Inspiratory Pressure Reserve and Tension Time Index

Rationale. Measurement of inspiratory pressure reserve, i.e., the ratio of the mean inspiratory pressure (Pi) during resting breathing over Pi,max at FRC, assesses the potential limitation of the inspiratory muscles to generate pressure at the end-expiratory level.

Measurements. inspiratory pressure reserve can be assessed in children by noninvasive mouth pressure measurements. in-spiratory pressure is calculated as 0.5 X a X Ti (where a is Pmo,0.1 X 10) (16). Inspiratory power for breathing at rest can be calculated as Pi X Vt/Ti X Ti/total inspiratory time (Ttot) (16). The critical inspiratory power (65), i.e., the inspiratory power above which fatigue occurs, can be calculated as Pi,max X Vt/Ti X Ti/Ttot. Critical Pi,max is assumed to be equal to 60% of Pi,max generated at FRC (65). A noninvasive pressure-time index for all the inspiratory muscles (PTImus) can be estimated as PTImus = Pi/Pi,max X Ti/Ttot (16, 55, 56).

Advantages. Assessment of inspiratory muscle function requires only noninvasive measurements. PTimus assesses all the inspiratory muscles.

Disadvantages. The validity of the estimation of Pi cannot be proved over the entire Ti. The rise in pressure during inspiration is approximated by a single power function of time assuming a linear applied pressure profile. if the inspiratory driving pressure increases as an exponential function of time, Pi is overestimated by extrapolating the Pmo,0.1 over the entire Ti. Therefore, all derived parameters including Pi may be affected by an overestimation. However, in healthy adults and in adults with chronic obstructive pulmonary disease, Pi has been shown to be significantly correlated with Pdi, and PTimus with the tension-time index of the diaphragm (TTIdi) (66). No comparison of PTImus and PTIdi is available in children.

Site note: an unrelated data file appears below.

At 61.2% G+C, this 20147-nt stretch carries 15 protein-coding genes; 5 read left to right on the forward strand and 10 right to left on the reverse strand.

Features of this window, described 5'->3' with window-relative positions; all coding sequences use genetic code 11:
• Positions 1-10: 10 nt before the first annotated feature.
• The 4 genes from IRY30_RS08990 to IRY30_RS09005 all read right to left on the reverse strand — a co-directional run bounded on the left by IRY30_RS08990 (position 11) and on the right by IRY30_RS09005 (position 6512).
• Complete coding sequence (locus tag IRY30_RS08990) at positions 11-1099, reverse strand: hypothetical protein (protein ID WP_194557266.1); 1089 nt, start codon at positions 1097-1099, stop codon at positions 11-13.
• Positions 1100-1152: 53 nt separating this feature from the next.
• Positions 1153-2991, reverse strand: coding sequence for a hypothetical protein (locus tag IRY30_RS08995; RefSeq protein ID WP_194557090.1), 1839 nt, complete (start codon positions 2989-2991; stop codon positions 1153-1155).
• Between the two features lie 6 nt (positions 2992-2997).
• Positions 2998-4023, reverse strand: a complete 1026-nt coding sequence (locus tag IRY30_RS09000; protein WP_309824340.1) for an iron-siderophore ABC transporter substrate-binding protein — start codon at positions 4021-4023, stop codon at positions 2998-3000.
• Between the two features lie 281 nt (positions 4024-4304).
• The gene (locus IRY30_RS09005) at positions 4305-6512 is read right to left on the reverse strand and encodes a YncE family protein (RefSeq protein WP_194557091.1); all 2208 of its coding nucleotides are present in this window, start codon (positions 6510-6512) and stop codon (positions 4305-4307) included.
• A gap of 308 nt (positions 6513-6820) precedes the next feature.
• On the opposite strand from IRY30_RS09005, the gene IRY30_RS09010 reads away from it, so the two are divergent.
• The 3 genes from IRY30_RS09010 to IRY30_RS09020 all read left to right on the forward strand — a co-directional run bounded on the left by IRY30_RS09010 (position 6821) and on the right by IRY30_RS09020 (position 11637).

Normal values. Table 3 shows that Pi/Pi,max at FRC decreases with age in children. TTimus decreases because of a decrease in Pi at rest and an increase in Pi,max at FRC, with no change in Ti/Ttot (15). However, no study has defined the critical PTimus above which fatigue occurs in children, as has been done in adults for PTidi using electromyographic criteria (67).

Clinical application. Such measurements are helpful in children with increased load of breathing to estimate the degree of reduction of their inspiratory pressure reserve, the inspira-tory power for breathing at rest, and the breathing strategy required to remain below the fatigue threshold of the respiratory muscles. It has been shown that the greater the Pi/Pi,max at FRC, the lower the Ti/Ttot in children with chronic obstructive pulmonary disease (16). The reduction in inspiratory pressure reserve limits the possibilities of adaptation of the pattern of breathing when an increase in the breathing load occurs, such as during exercise (68) or during sleep. The younger the child, the greater the risk (64). Such measurements should be performed in the follow-up of severe respiratory disorders, such as during the wait for lung transplant.

TABLE 3. NORMAL VALUES OF OCCLUSION PRESSURE, INSPIRATORY FORCE RESERVE, AND PRESSURE-TIME INDEX IN HEALTHY CHILDREN AND ADOLESCENTS

4 Male 3.60 Female 3.60 6 Male 2.80 Female 2.80 8 Male 2.34

Female 2.34

10 Male 2.04 Female 2.04 12 Male 1.82 Female 1.82

14 Male 1.65 Female 1.65 16 Male 1.52 Female 1.52

Definition of abbreviations: Pmo,0.1 = occlusion pressure; Pi = mean inspiratory pressure; Pi,max,FRC = maximal inspiratory pressure generated at functional residual capacity; PTImus = pressure-time index for all the inspiratory muscles.

* Pmo,0.1 (occlusion pressure) from Gaultier and coworkers (15); Pmo,0.1 is not significantly different between males and females.

* Pi,max,FRC (maximal inspiratory pressure generated at functional residual capacity) from Gaultier and Zinman (13).

* Ti/Ttot does no change with age in children (15), TTImus was calculated using a Ti/ Ttot equal to 0.45, i.e., the mean value obtained in children between 4 and 16 years of age.

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